Mild Apocalypse – Feral Landscapes in Denmark: Reflections on an Exhibition

By Nathalia S. Brichet, Frida Hastrup, and Felix Riede § From the late 1930s until 1970, low-grade brown coal was extracted at Søby in mainland Denmark. This activity carried out largely by manual labour massively transformed, if not destroyed, the surrounding landscape. The need for Danish brown coal extraction was spurred by increasing domestic demand, but even more … More Mild Apocalypse – Feral Landscapes in Denmark: Reflections on an Exhibition

Sustainability and Food Production in the Hoosier Heartland: Learning through Local Engagement

By Cailín E. Murray with contributions from her students Whitney Lingle and Britny Burton § Once a booming agricultural and factory town, Muncie, Indiana, is today a post-industrial rustbelt city grappling with questions about its economic and environmental futures. As heavy industries left town, Muncie’s economy has flagged, leaving some 24% of its residents at … More Sustainability and Food Production in the Hoosier Heartland: Learning through Local Engagement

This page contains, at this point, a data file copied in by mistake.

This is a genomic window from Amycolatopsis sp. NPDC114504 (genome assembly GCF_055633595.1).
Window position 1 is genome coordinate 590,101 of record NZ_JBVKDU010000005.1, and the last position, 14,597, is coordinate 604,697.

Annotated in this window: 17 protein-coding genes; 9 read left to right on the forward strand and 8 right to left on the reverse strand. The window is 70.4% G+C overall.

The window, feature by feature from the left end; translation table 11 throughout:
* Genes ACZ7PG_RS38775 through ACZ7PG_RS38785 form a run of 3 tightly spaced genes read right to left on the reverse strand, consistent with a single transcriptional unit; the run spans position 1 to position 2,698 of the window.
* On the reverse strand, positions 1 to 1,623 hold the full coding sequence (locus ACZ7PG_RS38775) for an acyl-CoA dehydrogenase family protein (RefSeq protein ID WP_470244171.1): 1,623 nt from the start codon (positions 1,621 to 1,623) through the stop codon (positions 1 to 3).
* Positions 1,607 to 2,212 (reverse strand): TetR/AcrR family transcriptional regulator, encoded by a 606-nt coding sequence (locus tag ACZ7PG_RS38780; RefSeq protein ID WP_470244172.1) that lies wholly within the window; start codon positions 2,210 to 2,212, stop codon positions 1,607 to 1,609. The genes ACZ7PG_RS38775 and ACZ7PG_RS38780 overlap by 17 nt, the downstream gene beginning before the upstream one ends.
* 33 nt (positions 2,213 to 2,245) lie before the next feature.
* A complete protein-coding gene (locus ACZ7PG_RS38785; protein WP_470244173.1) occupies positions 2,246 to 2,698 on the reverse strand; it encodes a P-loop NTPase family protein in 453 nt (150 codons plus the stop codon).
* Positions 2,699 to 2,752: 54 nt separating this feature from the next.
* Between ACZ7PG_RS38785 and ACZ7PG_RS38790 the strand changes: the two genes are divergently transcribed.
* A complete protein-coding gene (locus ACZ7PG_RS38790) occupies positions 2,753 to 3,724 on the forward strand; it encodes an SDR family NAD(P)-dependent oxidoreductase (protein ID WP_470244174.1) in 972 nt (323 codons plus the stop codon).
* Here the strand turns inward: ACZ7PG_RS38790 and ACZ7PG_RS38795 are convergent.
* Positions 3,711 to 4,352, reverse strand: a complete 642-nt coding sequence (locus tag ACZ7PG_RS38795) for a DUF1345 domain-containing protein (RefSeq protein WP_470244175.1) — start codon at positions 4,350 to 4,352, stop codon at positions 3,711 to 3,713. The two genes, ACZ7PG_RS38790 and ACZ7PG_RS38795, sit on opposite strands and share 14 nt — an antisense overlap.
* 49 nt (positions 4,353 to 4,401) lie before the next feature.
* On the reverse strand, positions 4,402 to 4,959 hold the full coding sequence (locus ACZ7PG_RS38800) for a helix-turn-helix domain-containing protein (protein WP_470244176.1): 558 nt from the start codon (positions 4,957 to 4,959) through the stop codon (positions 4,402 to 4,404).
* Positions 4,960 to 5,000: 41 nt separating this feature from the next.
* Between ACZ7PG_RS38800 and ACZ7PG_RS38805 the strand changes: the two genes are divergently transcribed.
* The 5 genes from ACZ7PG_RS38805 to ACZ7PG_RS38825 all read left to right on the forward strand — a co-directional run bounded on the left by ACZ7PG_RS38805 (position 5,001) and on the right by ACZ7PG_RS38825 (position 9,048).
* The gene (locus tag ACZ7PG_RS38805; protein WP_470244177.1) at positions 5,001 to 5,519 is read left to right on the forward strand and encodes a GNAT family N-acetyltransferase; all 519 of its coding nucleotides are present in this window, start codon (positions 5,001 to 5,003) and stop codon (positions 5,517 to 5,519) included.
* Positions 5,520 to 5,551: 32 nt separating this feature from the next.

Microelectronic Disaster and the “Smarter Planet” Paradox

by Peter C. Little § Less than 300 miles northwest of New York City, in the Empire State’s Southern Tier region, is the small community of Endicott. Nestled along the Susquehanna River, it is known as the “Birthplace of IBM.” International Business Machines Corporation (IBM)—born of a marriage between the Computing, Tabulating, and Recording Company … More Microelectronic Disaster and the “Smarter Planet” Paradox